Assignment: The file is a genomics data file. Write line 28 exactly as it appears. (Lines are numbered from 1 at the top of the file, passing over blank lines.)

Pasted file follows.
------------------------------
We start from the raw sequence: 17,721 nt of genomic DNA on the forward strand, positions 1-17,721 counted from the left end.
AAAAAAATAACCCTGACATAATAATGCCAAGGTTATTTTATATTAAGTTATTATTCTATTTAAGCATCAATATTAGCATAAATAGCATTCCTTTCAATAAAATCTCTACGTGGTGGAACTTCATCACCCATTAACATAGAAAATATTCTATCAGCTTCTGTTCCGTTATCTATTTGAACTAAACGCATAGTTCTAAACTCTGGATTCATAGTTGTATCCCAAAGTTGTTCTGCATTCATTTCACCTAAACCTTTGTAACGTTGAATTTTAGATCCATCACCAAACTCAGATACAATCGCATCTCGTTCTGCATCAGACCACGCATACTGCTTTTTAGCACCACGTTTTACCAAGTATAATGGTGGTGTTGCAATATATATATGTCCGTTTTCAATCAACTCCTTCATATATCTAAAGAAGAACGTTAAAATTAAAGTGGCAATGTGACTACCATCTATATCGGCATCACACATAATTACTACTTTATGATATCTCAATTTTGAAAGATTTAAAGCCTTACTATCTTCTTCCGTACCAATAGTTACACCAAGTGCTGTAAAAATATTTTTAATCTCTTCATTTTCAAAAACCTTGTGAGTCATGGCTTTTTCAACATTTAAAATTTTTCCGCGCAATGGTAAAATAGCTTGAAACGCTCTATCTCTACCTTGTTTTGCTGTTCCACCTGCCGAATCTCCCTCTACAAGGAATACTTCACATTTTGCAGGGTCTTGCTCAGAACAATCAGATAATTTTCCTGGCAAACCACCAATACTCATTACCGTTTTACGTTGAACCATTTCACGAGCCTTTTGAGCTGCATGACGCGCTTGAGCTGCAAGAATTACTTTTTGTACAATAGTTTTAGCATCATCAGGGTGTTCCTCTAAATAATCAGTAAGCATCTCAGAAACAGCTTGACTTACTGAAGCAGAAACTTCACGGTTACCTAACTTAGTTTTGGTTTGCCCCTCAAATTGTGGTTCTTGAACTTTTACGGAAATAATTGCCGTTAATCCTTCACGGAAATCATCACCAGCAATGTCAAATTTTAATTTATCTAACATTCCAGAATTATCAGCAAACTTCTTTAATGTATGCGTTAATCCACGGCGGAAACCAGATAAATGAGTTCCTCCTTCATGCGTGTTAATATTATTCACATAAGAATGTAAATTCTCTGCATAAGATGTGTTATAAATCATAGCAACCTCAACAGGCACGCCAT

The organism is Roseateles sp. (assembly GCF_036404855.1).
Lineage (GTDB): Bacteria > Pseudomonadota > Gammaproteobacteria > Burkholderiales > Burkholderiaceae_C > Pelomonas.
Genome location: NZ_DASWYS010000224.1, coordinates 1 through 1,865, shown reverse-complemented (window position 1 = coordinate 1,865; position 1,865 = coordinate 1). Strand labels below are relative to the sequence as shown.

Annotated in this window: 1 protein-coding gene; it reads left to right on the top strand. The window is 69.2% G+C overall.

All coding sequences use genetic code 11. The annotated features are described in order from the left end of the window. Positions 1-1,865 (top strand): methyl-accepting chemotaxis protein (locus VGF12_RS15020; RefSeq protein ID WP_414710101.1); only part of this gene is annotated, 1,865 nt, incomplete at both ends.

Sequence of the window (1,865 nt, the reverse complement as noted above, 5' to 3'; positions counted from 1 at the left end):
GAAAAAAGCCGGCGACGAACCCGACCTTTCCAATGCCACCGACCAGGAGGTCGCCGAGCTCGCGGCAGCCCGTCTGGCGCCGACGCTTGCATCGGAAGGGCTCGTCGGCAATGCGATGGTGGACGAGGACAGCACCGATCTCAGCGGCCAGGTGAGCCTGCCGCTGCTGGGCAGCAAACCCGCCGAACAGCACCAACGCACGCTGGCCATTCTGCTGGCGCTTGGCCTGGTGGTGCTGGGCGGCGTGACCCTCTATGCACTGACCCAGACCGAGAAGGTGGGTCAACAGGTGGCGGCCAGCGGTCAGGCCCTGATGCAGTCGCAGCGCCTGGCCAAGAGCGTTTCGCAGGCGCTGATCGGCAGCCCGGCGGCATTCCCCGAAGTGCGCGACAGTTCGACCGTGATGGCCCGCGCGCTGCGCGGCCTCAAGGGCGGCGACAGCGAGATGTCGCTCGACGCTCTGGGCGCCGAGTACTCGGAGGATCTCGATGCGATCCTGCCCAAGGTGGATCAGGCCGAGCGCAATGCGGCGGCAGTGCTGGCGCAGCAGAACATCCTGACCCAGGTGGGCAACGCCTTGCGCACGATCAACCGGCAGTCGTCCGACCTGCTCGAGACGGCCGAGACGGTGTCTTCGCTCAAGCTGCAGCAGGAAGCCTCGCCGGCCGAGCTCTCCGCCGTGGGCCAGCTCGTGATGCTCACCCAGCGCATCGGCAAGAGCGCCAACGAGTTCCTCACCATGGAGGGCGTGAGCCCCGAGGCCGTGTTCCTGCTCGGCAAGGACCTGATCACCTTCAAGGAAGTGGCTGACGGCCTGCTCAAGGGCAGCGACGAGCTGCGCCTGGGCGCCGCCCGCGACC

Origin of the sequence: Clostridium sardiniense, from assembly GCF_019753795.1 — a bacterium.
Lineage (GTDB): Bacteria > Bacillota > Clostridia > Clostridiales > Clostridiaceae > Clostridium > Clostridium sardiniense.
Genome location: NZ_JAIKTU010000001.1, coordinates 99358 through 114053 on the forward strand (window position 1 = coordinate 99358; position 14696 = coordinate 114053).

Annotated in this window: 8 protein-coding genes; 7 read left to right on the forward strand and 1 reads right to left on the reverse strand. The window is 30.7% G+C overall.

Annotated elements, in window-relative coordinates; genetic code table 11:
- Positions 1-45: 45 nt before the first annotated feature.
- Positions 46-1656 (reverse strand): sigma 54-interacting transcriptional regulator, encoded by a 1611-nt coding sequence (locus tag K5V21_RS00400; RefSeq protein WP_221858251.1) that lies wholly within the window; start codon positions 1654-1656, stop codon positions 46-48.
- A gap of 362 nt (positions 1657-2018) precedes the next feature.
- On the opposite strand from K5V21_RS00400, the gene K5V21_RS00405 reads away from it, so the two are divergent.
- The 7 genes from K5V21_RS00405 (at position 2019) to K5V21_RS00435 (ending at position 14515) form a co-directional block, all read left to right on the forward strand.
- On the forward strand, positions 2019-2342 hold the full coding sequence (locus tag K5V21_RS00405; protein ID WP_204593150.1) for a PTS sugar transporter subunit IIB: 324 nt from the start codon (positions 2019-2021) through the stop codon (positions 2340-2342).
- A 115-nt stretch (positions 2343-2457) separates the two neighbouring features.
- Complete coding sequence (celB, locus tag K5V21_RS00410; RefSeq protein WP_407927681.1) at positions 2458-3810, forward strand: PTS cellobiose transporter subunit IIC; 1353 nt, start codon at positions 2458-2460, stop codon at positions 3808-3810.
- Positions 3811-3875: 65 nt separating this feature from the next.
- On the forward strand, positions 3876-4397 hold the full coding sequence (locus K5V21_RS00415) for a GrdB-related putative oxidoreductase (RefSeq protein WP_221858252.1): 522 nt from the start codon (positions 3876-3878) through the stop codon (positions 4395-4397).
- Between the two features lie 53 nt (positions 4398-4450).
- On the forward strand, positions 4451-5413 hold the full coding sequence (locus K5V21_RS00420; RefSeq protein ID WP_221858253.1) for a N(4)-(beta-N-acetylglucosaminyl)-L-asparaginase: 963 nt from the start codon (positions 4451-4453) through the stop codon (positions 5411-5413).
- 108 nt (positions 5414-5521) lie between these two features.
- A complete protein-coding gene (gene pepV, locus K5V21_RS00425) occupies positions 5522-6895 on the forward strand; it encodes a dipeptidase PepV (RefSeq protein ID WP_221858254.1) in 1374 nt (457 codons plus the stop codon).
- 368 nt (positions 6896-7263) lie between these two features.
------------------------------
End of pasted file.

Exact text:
- A complete protein-coding gene (gene pepV, locus K5V21_RS00425) occupies positions 5522-6895 on the forward strand; it encodes a dipeptidase PepV (RefSeq protein ID WP_221858254.1) in 1374 nt (457 codons plus the stop codon).